Skip to Content

Drug Recalls

Recalls are issued by the FDA and by drug manufacturers when a drug or medical device is determined to be harmful. Anyone affected by a recall could be eligible for compensation.

Recalls are issued by the FDA and by drug manufacturers when a drug or medical device is determined to be harmful. Anyone affected by a recall could be eligible for compensation.

Drug Side Effects Can Trigger a Recall

Every year there are hundreds of drug recalls issued. As more and more drugs come to market, the number of recalls issued is expected to climb.

The FDA has programs in place that are supposed to protect consumers from dangerous drugs, but drug companies often circumvent the requirements. There might be too small a sample size used to test the drug, or no testing is done at all because a drug has similarities to something already on the market.

With approximately 60 percent of Americans using at least one prescription drug, the odds of being affected by a drug recall is high. All of these drugs have side effects, some serious, and sadly, some fatal.

Some of the most common side effects associated with prescription drugs include:

  • Blood clots
  • Birth defects
  • Heart Attack
  • Cancer
  • Liver damage
  • Kidney damage
  • Stroke

There are even pharmaceutical drugs that have caused fatal consequences for users.

Drugs marketed and sold as completely safe for users often cause serious consequences. In response to dangerous drugs the FDA often requires drug companies to include “black box” warnings on its labels, and under the most severe circumstances, requires the drug be pulled from the market.

Sadly, these actions are not ordered until users have gotten sick or experienced life-changes side effects.

Drugs Prescribed for Off-Label Use Can Be Harmful

Even drugs that are safe for their intended use can cause harm if they are given to people for other reasons. Doctors are allowed to prescribe medications for “off-label” use, which means if the drug is able to treat an illness or condition, even if it has not officially been approved for that purpose, it can be prescribed by a doctor for that purpose.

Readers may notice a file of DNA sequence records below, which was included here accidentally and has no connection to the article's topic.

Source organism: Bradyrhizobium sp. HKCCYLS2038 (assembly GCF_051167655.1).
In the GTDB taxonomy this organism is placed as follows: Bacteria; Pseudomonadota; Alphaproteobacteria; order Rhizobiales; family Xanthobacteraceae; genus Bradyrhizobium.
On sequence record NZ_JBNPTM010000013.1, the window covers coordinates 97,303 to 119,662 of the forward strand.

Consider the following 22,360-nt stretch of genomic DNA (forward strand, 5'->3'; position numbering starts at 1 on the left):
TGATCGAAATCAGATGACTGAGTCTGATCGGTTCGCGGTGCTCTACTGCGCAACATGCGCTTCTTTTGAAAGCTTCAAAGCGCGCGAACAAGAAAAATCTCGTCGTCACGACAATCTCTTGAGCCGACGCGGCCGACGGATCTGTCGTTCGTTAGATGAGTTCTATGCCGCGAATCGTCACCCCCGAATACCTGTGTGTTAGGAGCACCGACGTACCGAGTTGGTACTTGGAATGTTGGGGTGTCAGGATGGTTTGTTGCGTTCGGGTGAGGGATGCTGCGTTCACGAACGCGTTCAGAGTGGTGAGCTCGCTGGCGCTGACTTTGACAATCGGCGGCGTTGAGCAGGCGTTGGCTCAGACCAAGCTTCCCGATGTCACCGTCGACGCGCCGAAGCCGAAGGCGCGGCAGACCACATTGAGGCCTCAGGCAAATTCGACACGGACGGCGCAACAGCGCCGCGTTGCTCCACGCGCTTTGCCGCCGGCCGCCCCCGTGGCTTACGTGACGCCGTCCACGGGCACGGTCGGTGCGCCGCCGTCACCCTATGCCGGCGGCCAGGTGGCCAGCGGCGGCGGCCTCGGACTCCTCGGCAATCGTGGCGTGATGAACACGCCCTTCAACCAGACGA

This has led to a number of situations that have left prescription drug users at serious risk.

Types of Drug and Medical Device Recalls

There are three types of recalls, including:

  • Class I: this is the most serious type of recall. It indicates there is a high probability a drug or medical device will cause severe health consequences which might be fatal.
  • Class II: this is the most common type of recall and indicates a drug or medical device is likely to cause temporary harm or that there is a small chance it could cause serious harm.
  • Class III: this is the least serious of the recalls and is issued if a drug is unlikely to cause harm, but there is information about the drug or device consumers need to know.

Drug manufacturers are responsible for notifying the public through proper media outlets that a recall has been issued. Doctors and pharmacists are also encouraged to be aware of and alert patients to recalls and potential dangers.

What Drugs are Associated with Recalls?


An acne drug that causes potentially life-threatening side effects, and has been linked to birth defects. Users have also suffered from muscle pain, hearing impairment, IBD, and decreased night vision.


A cholesterol drug linked to an increased risk for chest pains, heart attack, and stroke. It is also known to elevate blood sugar levels and increase users’ risk for type 2 diabetes.


Meridia is a weight loss drug that increases a user’s risk for cardiovascular events. There is also evidence the drug increases users’ risk for developing type 2 diabetes. Users also reported the drug to be less effective than expected or completely ineffective.


Prozac is an antidepressant medication that increases the risk of suicide in some users. There is also evidence the drug caused birth defects including cleft palate, clubfoot, and cranial defects in babies born to pregnant users.

What Medical Devices are Associated with Recalls?

Joint Replacement Devices

Hip and knee replacement devices, especially those featuring metal-on-metal components, have a high rate of failure. People who have joint implants have suffered a loss of range of motion, pain, and metallosis, and have required risky follow-up procedures to correct the problems or remove their devices.


Mirena is a birth control device that was marketed as safe and convenient for women. Unfortunately, many Mirena users experienced neurological side effects, as well as device relocation and expulsion, ovarian cysts, and abdominal pain.

Power Morcellators

A power morcellator is a medical device used to pulverize and remove tissue during surgery. When used to perform hysterectomies or to treat uterine fibroids, there is a serious increase in risk for cancerous cells being spread throughout the body.

Many women who had previously undetected and early-stage cancers were later diagnosed with advanced cancer after undergoing a procedure that involved a power morcellator. Several lawsuits have been filed and many hospitals have banned the use of morcellators.

Legal Help is Available

If you or a loved one has been injured or made ill by a recalled drug or medical device, or a recall has not yet occurred but you still suffered side effects, we can help.

Contact Seeger Weiss for help evaluating your case or to learn more about drug and device recalls.

Back to top